Colonel Fry had been the commander-in-chief and Lieutenant-colonel George Washington was under him, but Colonel Fry died, and Washington might have expected to succeed him. However, on being informed by Governor Dinwiddie of the appointment of Innes, Washington wrote: “I rejoice that I am likely to be happy under the command of an experienced officer and man of sense. It is what I have ardently wished for.” About the last of June, 1754, the North Carolina regiment, which had been reduced to 450 rank and file, began to arrive at Winchester, where they found that no provisions had been collected for them and no ammunition supplied, and their pay was in arrears; and, moreover, the governor suggested to Colonel Innes to build a log fort and magazine, saying that he did not wish the force to proceed toward the Ohio, and informed him, “I can give no orders for entertaining your regiment, as this Dominion will maintain none but their own forces.” Indeed, Colonel Innes discovered a strong feeling among the Virginians against his appointment to the chief command, and a mutinous disposition soon developed itself among them. The unfavorable situation led Colonel Innes to disband his North Carolina regiment and order their return to North Carolina.

He himself was directed to build a fort on Wills Creek, afterward called Fort Cumberland, and not being allowed to go to the front, he remained there in command of about 400 men, only forty of whom were North Carolinians. Early in October Governor Sharpe of Maryland produced a commission from the King appointing him commander-in-chief, and Innes wished to resign and retire, but was prevailed on to retain his rank and accept the appointment of camp master general; and he remained on the frontier organizing the forces and completing the fort. Governor Sharpe did nothing, and the next year General Braddock arrived from England with a large force of British regulars. When Colonel Washington found that the orders gave precedence to British officers of the same grade over colonial officers of senior commissions, he threw up his commission and retired from the service, but was prevailed on to serve as an aide on Braddock’s staff. Braddock appointed Innes governor of Fort Cumberland, and left him in command there when the forces advanced toward Fort Duquesne. When disaster overtook that brave but reckless general, and his routed forces returned as fugitives to Fort Cumberland, Colonel Dunbar, then in command, precipitately continued his frenzied flight and hurried in August to find winter quarters in Philadelphia.

The flight of the regulars disorganized the provincials, and many of Captain Brice Dobbs’s North Carolina company deserted; still, there were some forty or fifty North Carolinians at the fort remaining with Colonel Innes. Colonel Dunbar left there some three or four hundred sick and wounded to be cared for. Colonel Innes had urged him to send a reconnoitring party to Great Meadows, but Colonel Dunbar could not wait. Colonel Innes therefore despatched such a party from his weak garrison.

On the 25th of August Governor Dinwiddie wrote Colonel Innes as follows:

“Yours of the 17th of August I received by Jenkins, and copy of both yours to Colonel Dunbar. His answer to your first is very evasive. Your last to him was extremely proper and personal. ... I shall very soon augment our forces to 1200 men, and then order as many as you think proper for your assistance. ... I am, Dear James, yours affectionately.”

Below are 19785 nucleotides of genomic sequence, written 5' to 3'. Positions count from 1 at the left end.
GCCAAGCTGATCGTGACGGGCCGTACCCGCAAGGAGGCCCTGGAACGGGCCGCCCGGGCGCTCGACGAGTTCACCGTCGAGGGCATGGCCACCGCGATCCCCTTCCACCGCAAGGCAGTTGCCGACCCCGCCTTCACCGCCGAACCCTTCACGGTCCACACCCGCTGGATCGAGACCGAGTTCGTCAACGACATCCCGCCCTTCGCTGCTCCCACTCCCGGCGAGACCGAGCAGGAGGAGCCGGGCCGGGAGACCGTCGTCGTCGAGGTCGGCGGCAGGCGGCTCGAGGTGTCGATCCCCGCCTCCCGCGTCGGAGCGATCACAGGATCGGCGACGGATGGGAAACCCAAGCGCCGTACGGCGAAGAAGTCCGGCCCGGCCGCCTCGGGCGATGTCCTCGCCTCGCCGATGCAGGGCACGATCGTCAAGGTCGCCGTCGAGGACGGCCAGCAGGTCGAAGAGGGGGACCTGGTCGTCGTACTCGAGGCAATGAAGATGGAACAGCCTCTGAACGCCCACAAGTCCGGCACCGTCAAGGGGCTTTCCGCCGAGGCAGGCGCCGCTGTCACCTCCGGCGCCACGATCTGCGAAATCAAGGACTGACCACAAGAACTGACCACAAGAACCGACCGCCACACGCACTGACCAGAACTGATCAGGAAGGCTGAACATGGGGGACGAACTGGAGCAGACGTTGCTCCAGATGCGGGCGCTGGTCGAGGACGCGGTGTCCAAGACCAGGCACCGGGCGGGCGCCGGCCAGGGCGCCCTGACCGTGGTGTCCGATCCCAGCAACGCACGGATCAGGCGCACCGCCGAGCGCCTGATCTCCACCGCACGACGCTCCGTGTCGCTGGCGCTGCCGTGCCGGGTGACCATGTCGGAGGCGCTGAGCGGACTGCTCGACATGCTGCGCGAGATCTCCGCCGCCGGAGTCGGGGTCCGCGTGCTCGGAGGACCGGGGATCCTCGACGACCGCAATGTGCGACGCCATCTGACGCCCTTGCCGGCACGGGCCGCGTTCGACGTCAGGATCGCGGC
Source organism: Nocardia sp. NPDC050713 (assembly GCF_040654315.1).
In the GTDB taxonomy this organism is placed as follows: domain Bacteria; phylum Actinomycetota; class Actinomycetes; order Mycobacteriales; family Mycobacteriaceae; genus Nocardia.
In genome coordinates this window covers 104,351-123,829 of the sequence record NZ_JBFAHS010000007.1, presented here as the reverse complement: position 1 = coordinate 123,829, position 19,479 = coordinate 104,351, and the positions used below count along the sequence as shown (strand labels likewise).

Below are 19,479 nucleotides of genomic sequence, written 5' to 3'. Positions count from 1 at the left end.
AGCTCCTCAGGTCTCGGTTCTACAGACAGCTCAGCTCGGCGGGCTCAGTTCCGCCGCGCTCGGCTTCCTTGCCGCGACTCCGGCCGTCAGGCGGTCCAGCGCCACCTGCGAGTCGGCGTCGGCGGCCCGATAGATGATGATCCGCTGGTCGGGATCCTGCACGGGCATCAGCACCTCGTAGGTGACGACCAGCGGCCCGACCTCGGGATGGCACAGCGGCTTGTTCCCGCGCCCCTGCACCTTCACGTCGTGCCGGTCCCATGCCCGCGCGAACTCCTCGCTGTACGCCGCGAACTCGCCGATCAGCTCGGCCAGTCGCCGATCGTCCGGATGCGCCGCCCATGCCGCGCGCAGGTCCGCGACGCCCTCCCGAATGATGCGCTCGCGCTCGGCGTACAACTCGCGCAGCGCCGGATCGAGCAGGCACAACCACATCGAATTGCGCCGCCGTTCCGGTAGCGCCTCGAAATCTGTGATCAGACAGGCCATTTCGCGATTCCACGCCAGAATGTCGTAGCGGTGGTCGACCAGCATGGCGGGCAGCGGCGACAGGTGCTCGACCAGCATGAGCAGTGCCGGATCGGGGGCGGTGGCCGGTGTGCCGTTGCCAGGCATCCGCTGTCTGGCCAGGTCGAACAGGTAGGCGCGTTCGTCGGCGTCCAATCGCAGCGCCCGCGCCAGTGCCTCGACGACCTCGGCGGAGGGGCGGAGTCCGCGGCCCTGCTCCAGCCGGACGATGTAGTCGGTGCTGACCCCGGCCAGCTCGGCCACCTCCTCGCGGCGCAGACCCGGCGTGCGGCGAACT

Governor Dinwiddie appointed Washington to the command of the new levies, and a month later Colonel Innes returned to North Carolina on leave of absence. But on the 10th of October Governor Dinwiddie advised Governor Dobbs that the French and Indians had surrounded Fort Cumberland, had killed and scalped nearly one hundred of the people and had cut off the communication between the fort and the inhabitants. “I wish for Colonel Innes’s return.” Without a day’s delay Colonel Innes hurried again to Fort Cumberland and remained there until the following summer, when, new dispositions being made and the immediate frontier being quiet, he returned to North Carolina, and eventually retired from the service. As a competent, vigilant and efficient officer, faithfully discharging trying duties, he lost no reputation amid all the difficulties of the unfavorable circumstances by which he was surrounded. He died at his home near Wilmington on September 5, 1759.

In his will Colonel Innes gave his plantation, Point Pleasant, a considerable personal estate, his library and £100 sterling “for the use of a free school for the benefit of the youth of North Carolina,” this being the first private bequest for educational purposes in the history of our people. He also made provision for the purchase of a church bell for the parish church at Cannisbay, in Caithnesse, and directed that £100 should be put at interest for the poor of that parish.

In 1761 Colonel Innes’s widow, Jane, married Francis Corbin, who had come in 1744 to North Carolina as the agent of Lord Granville. —S. A. Ashe.
    — Submitted March 20, 2010.

Additional keywords. Colonel James Innes
Credits. This page originally submitted on , by J. J. Prats of Springfield, Virginia. This page has been viewed 1,474 times since then and 162 times this year. Photos:   1, 2. submitted on , by J. J. Prats of Springfield, Virginia. This page was last revised on June 16, 2016.